They say John Donaho was mad as hell and not going to take it anymore. But, until the federal subpoena landed in his lap, Maryland's bulldog-like insurance commissioner felt he was losing many of his scraps with Blue Cross-Blue Shield of Maryland.
Once his chance came to testify under oath July 2, he showed up snapping at the state's largest health insurer, charging that -- the trusted Blues had shown "a wanton disregard for its obligation to Maryland residents."
The company, he said, had thwarted regulatory authority, venturing in profit-making schemes that "failed abysmally." On top of that, he told the committee he was worried about the insurer's solvency. In short, Mr. Donaho said, one of the state's most politically connected institutions was ripe for investigation.
Within days, his testimony sparked a chain reaction. A legislative committee in Annapolis called a hearing to help reassure some 1.4 million Marylanders that their health insurance was sound. The Blues, crying that Mr. Donaho acted irresponsibly, immediately waged an aggressive public relations campaign and welcomed the opportunity to tell their side in Washington. And the Schaefer administration quietly began trying to play down his remarks.
While the commissioner -- once described as "part leprechaun, part magician and part bulldog" -- testified under oath, critics charged that he went too far.
"When Sen. Sam Nunn subpoenaed him, it threw him into overdrive," said Del. Casper R. Taylor Jr., a Democrat from Allegany and chairman of the House Economic Matters Committee, which oversees insurance matters. "His testimony was explosive and inflammatory."
In an interview last week, Mr. Donaho defended his actions.
"They think I'm a loose cannon for going down to Washington," he said. "Had I not been subpoenaed and not under oath, I would not have said it. No regulator discusses a potentially troubled company in public."
Still, the Senate hearing apparently was not an unwelcomed occasion for the feisty commissioner. By the time the Maryland panel held itsown session Tuesday, he had in hand an unprecedented agreement with the Blues requiring the insurer to turn over information, including financial data about subsidiaries and executive salaries, that Mr. Donaho says he had sought unsuccessfully.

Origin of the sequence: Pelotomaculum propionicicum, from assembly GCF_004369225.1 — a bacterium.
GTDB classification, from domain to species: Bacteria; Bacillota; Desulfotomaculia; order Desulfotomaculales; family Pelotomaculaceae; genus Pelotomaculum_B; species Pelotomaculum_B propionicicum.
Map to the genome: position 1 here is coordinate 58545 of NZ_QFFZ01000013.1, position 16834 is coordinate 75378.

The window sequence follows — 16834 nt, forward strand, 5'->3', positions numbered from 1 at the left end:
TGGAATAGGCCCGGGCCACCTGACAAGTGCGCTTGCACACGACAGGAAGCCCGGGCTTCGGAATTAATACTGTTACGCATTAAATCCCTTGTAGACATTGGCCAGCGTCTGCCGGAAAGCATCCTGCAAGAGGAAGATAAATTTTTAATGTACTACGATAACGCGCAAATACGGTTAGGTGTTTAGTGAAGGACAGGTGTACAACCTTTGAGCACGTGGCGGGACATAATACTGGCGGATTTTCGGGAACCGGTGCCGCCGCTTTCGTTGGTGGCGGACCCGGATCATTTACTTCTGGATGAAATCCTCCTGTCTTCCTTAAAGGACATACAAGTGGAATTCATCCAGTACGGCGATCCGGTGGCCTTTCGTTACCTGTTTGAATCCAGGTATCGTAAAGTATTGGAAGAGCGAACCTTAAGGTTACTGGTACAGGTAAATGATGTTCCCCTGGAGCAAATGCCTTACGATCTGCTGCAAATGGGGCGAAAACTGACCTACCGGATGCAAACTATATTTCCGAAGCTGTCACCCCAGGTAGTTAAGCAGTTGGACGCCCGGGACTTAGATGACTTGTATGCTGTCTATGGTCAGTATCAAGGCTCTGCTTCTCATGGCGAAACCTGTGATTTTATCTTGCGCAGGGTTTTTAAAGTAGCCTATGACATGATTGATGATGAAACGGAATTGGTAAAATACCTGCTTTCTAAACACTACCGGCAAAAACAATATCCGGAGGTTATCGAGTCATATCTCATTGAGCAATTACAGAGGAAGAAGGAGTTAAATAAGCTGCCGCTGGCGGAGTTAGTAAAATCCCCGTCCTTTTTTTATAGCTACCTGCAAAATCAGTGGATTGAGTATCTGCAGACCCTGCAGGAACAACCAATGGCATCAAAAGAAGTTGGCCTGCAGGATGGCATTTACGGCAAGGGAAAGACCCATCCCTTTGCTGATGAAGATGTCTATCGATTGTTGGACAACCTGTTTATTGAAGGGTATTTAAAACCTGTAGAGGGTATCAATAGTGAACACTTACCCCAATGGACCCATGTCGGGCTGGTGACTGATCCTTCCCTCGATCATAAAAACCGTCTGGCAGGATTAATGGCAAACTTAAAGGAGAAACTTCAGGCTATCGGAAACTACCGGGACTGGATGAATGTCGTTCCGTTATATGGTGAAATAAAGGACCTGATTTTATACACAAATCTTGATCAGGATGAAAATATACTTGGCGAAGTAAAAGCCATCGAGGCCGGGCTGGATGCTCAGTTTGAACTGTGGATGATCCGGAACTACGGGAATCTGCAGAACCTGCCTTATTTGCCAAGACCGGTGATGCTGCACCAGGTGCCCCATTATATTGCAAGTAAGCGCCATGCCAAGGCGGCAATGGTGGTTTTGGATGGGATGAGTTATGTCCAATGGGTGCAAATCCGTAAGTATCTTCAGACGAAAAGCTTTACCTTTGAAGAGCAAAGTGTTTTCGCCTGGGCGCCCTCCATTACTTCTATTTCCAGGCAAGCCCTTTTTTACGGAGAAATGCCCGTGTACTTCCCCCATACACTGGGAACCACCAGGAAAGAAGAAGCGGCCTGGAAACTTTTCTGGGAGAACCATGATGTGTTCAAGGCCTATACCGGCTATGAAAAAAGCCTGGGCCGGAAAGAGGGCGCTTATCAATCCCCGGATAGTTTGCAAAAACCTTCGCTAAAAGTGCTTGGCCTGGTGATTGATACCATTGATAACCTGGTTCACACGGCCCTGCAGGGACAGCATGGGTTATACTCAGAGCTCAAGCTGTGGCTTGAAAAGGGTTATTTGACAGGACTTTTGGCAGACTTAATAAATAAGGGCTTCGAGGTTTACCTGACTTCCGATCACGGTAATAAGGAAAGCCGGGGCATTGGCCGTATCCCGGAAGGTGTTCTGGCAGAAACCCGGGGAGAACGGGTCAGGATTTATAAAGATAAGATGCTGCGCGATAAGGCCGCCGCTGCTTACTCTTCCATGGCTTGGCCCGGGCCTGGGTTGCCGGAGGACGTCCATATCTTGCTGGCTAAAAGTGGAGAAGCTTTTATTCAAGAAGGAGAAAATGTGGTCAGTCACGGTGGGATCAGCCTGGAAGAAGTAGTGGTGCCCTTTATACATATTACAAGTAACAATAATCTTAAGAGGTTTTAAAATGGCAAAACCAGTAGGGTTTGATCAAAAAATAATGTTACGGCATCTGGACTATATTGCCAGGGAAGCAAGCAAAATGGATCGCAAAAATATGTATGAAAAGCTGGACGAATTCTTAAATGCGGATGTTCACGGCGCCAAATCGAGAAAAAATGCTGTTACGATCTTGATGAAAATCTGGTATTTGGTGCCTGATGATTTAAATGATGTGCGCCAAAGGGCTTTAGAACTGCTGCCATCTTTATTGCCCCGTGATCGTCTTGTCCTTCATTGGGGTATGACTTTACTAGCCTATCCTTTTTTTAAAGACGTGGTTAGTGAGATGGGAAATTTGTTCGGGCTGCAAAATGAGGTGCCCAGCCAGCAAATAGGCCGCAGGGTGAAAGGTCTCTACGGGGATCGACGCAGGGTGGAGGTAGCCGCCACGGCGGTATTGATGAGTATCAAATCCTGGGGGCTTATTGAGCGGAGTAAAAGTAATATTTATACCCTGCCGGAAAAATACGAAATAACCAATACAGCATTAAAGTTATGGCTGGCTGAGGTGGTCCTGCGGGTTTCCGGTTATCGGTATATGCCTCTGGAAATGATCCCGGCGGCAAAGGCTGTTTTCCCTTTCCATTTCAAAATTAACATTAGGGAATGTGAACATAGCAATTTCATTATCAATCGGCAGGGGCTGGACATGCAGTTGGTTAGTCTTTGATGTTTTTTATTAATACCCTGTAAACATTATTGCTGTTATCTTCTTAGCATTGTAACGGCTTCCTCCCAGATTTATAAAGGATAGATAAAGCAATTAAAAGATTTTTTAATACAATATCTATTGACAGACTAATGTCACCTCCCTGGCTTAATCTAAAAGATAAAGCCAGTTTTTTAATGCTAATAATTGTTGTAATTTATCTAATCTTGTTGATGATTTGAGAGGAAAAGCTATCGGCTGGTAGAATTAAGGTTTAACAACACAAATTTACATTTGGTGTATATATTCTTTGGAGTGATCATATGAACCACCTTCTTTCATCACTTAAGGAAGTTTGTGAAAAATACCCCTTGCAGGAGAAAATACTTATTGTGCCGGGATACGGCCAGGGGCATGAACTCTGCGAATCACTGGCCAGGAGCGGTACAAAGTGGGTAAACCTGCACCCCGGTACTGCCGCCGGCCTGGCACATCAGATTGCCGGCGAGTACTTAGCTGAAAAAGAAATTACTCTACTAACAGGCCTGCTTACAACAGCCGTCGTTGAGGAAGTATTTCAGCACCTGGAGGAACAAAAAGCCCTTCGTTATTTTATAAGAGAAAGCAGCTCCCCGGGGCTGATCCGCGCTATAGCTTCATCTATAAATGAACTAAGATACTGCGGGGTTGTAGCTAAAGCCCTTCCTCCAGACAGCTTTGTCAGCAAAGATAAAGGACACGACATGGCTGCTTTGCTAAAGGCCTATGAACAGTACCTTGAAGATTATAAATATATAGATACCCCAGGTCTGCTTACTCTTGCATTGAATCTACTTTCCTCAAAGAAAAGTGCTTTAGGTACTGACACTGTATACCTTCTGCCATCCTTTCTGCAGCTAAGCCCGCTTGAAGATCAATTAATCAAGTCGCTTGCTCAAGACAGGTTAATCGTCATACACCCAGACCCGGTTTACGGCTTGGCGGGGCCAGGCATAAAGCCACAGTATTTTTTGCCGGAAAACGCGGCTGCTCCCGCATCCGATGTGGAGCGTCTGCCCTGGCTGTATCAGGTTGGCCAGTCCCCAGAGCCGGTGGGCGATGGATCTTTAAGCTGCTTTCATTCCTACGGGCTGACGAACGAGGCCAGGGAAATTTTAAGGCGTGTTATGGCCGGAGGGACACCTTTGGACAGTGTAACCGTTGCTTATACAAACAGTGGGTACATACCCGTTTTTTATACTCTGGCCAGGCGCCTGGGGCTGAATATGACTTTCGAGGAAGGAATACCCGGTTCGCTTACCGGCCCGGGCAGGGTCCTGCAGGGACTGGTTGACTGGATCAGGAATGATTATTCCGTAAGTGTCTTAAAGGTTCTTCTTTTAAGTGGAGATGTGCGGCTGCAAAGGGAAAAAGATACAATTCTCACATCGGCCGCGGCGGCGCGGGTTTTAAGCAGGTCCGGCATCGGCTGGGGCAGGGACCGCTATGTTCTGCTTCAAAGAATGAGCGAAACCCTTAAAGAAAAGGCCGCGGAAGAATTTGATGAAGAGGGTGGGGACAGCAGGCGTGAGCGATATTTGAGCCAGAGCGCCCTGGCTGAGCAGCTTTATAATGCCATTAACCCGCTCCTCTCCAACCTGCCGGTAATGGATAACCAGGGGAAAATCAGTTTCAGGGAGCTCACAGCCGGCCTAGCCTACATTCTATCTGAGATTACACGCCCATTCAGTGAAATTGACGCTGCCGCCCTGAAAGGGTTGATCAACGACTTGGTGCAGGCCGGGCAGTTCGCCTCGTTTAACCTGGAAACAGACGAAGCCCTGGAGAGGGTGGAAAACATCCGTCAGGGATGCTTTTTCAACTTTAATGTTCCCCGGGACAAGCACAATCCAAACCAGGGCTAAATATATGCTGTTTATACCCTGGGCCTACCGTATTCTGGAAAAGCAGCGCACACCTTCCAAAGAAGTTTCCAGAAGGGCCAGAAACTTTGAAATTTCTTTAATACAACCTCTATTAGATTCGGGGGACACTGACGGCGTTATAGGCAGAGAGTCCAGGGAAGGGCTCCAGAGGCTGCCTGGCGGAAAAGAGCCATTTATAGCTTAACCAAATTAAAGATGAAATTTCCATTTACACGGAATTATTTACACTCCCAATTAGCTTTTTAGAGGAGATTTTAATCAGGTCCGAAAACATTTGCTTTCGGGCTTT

And the Maryland Blues were pushed to the forefront of the Senate panel's sweeping national investigation into Blue Cross and Blue Shield plans with a two-day hearing on the Maryland plan set for September.
Some politicians as well as state officials say Mr. Donaho's stinging testimony not only reflects his legendary independence but also his simmering frustration about the Blues and their political influence in Maryland.
"He was frustrated with Blue Cross Blue Shield's attitude that says historically we've enjoyed great institutional power, that we've had a political presence in the state and we don't have to pay too much attention to the insurance commissioner," said Del. Timothy F. Maloney, a Prince George's Democrat who is chairman of the Appropriations subcommittee that handles insurance issues.
"That really frosted him."
Mr. Maloney said: "He's not a personally ambitious man. At this stage in life, he doesn't give a damn; in fact, he never did. He just feels he has a job as a regulator and he was being impeded."
A short, heavyset man, Mr. Donaho is confident, many say cocky. ("He struts when he's sitting down," said Senate President Thomas V. Mike Miller). Gruff, yet witty and personable, Mr. Donaho appears to care little about whose feathers he ruffles.
"He just comes straight at you. He just says, 'I think you're wrong and here's what I want to do,'" said Sen. Thomas P. O'Reilly, chairman of the Senate Finance Committee. "The impression he leaves is 'I'm not beholden to anyone.' "
A colorful speaker, Mr. Donaho frequently captures attention with a quick retort. When told two years ago that Blue Cross and Blue Shield of Maryland was hiring its own consultant to conduct a management study, rather than to submit to one paid for by the state, Mr. Donaho wryly replied:
"In the Bible, St. Paul asks, 'Can a man examine himself?'"
A longtime trouble-shooter for Gov. William Donald Schaefer, Mr. Donaho is viewed as one of the few Schaefer confidants who has little hesitancy about telling the sometimes volatile governor exactly what he thinks.
At 74, with a distinguished resume, the commissioner seemingly has nothing to lose.
"I'd just go and do something else," Mr. Donaho says. He remains commissioner, he says, because he sees no candidates on the horizon who can do the job.
After all, Mr. Donaho did the governor something of a favor in 1989 by accepting the job as commissioner at a time when the the state's Insurance Division was under criticism as ineffective and ill-equipped.
Nevertheless, sources say his testimony in Washington blindsided the governor, who reportedly knew little, if anything, about what the commissioner intended to say.